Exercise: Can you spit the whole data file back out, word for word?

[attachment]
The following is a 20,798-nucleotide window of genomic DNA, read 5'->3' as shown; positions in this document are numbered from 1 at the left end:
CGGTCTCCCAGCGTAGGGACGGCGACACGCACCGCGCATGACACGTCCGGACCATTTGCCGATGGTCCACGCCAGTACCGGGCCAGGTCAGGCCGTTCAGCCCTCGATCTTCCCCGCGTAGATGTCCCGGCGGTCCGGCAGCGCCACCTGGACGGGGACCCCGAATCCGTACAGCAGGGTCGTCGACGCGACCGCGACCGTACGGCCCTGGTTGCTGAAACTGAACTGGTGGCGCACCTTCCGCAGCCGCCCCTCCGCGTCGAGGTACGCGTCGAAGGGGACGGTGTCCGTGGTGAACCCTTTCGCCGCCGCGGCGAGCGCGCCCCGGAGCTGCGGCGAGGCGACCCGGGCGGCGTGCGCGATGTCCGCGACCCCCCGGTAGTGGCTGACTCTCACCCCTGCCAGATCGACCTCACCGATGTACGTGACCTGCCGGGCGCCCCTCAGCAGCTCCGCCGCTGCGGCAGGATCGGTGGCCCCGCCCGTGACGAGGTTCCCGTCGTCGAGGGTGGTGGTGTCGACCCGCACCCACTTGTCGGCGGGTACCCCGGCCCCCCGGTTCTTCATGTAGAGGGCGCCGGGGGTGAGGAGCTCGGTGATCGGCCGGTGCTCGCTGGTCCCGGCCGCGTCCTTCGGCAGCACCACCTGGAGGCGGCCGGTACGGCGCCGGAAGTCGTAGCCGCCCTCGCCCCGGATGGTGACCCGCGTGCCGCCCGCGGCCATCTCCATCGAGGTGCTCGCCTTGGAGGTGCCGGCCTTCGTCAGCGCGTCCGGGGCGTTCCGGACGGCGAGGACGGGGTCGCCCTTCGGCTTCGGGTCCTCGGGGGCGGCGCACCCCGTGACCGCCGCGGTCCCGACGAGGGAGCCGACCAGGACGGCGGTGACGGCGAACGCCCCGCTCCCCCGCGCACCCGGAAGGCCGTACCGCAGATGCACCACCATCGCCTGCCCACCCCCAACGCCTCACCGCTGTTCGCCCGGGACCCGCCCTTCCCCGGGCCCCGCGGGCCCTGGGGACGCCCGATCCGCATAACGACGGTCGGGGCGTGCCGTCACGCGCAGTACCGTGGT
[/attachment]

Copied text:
The following is a 20,798-nucleotide window of genomic DNA, read 5'->3' as shown; positions in this document are numbered from 1 at the left end:
CGGTCTCCCAGCGTAGGGACGGCGACACGCACCGCGCATGACACGTCCGGACCATTTGCCGATGGTCCACGCCAGTACCGGGCCAGGTCAGGCCGTTCAGCCCTCGATCTTCCCCGCGTAGATGTCCCGGCGGTCCGGCAGCGCCACCTGGACGGGGACCCCGAATCCGTACAGCAGGGTCGTCGACGCGACCGCGACCGTACGGCCCTGGTTGCTGAAACTGAACTGGTGGCGCACCTTCCGCAGCCGCCCCTCCGCGTCGAGGTACGCGTCGAAGGGGACGGTGTCCGTGGTGAACCCTTTCGCCGCCGCGGCGAGCGCGCCCCGGAGCTGCGGCGAGGCGACCCGGGCGGCGTGCGCGATGTCCGCGACCCCCCGGTAGTGGCTGACTCTCACCCCTGCCAGATCGACCTCACCGATGTACGTGACCTGCCGGGCGCCCCTCAGCAGCTCCGCCGCTGCGGCAGGATCGGTGGCCCCGCCCGTGACGAGGTTCCCGTCGTCGAGGGTGGTGGTGTCGACCCGCACCCACTTGTCGGCGGGTACCCCGGCCCCCCGGTTCTTCATGTAGAGGGCGCCGGGGGTGAGGAGCTCGGTGATCGGCCGGTGCTCGCTGGTCCCGGCCGCGTCCTTCGGCAGCACCACCTGGAGGCGGCCGGTACGGCGCCGGAAGTCGTAGCCGCCCTCGCCCCGGATGGTGACCCGCGTGCCGCCCGCGGCCATCTCCATCGAGGTGCTCGCCTTGGAGGTGCCGGCCTTCGTCAGCGCGTCCGGGGCGTTCCGGACGGCGAGGACGGGGTCGCCCTTCGGCTTCGGGTCCTCGGGGGCGGCGCACCCCGTGACCGCCGCGGTCCCGACGAGGGAGCCGACCAGGACGGCGGTGACGGCGAACGCCCCGCTCCCCCGCGCACCCGGAAGGCCGTACCGCAGATGCACCACCATCGCCTGCCCACCCCCAACGCCTCACCGCTGTTCGCCCGGGACCCGCCCTTCCCCGGGCCCCGCGGGCCCTGGGGACGCCCGATCCGCATAACGACGGTCGGGGCGTGCCGTCACGCGCAGTACCGTGGT